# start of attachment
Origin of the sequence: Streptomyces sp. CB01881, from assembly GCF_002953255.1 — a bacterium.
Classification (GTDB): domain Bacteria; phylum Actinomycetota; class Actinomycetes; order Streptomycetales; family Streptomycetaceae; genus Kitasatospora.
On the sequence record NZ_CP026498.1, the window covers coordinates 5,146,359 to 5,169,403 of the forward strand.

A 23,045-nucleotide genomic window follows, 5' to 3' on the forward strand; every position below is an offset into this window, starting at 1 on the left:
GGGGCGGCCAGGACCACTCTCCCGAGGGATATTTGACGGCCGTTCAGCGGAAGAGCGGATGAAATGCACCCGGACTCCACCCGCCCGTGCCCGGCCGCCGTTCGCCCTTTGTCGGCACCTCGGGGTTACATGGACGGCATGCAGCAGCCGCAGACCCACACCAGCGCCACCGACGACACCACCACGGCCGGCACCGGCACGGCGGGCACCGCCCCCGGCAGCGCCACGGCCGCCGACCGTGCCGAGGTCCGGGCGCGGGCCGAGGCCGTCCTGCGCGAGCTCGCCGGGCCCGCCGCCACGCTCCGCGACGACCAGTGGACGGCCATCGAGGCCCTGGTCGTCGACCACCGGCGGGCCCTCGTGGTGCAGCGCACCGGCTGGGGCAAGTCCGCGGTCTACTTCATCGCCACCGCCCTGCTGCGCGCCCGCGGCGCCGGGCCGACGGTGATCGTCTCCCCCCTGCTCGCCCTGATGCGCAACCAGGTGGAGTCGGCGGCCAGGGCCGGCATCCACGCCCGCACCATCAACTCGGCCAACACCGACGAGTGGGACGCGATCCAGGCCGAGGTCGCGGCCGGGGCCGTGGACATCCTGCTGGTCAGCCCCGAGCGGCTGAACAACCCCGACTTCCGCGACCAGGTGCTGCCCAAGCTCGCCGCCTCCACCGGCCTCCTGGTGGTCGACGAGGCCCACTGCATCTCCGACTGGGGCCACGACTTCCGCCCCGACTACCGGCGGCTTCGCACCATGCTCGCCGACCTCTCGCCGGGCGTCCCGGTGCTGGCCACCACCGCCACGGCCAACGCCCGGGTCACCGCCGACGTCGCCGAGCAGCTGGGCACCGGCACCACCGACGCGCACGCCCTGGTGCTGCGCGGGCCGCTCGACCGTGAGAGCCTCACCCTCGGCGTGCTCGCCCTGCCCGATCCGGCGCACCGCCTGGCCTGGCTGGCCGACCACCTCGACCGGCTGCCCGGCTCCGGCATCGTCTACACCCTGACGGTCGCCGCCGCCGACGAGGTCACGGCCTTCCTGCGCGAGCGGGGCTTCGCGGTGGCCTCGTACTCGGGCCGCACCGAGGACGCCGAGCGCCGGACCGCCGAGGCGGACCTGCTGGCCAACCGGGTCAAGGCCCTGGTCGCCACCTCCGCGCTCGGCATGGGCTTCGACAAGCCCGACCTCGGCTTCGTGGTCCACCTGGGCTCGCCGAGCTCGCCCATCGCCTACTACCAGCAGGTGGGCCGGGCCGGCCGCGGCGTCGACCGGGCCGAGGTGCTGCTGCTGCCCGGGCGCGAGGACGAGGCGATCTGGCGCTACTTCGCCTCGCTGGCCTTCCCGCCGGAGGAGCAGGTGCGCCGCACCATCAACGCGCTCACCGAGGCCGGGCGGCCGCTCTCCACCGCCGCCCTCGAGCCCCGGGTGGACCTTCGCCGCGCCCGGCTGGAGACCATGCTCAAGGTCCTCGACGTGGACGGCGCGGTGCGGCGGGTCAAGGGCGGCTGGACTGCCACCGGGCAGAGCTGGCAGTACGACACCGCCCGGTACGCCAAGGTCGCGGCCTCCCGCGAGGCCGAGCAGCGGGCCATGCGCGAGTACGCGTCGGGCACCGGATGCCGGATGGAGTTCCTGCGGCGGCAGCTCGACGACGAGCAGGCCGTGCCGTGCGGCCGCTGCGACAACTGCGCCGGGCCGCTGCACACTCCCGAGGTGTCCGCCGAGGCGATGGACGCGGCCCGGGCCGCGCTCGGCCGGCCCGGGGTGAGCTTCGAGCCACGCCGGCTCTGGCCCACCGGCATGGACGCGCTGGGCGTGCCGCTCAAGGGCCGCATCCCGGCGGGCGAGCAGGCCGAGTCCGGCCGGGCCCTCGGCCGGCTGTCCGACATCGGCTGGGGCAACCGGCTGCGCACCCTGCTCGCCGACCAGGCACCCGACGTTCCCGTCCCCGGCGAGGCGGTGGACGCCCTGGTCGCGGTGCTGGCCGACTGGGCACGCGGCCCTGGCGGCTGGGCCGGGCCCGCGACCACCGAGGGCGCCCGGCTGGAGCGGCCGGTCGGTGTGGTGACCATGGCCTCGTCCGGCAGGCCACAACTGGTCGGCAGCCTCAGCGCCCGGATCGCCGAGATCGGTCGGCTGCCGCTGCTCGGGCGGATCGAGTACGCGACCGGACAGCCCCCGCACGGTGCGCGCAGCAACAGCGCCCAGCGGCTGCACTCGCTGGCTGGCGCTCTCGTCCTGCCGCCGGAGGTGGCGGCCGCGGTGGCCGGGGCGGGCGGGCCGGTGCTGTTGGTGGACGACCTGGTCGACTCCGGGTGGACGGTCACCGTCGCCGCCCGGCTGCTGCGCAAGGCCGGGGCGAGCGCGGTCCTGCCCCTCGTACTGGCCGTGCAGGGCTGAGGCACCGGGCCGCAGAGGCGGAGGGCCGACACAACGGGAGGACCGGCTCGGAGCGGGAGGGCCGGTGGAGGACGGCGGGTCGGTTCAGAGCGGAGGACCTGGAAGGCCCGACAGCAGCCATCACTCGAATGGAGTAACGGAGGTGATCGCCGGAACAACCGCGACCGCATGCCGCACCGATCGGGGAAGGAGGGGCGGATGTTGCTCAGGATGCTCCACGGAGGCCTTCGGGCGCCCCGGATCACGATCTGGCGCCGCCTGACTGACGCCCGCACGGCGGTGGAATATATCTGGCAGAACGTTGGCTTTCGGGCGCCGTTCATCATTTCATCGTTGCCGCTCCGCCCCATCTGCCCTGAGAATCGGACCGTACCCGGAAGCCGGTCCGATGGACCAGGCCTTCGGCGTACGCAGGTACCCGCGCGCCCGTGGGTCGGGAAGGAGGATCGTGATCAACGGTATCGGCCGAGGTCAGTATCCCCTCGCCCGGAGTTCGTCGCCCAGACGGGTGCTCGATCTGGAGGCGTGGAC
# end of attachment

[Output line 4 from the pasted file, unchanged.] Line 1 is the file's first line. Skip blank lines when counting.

A 23,045-nucleotide genomic window follows, 5' to 3' on the forward strand; every position below is an offset into this window, starting at 1 on the left: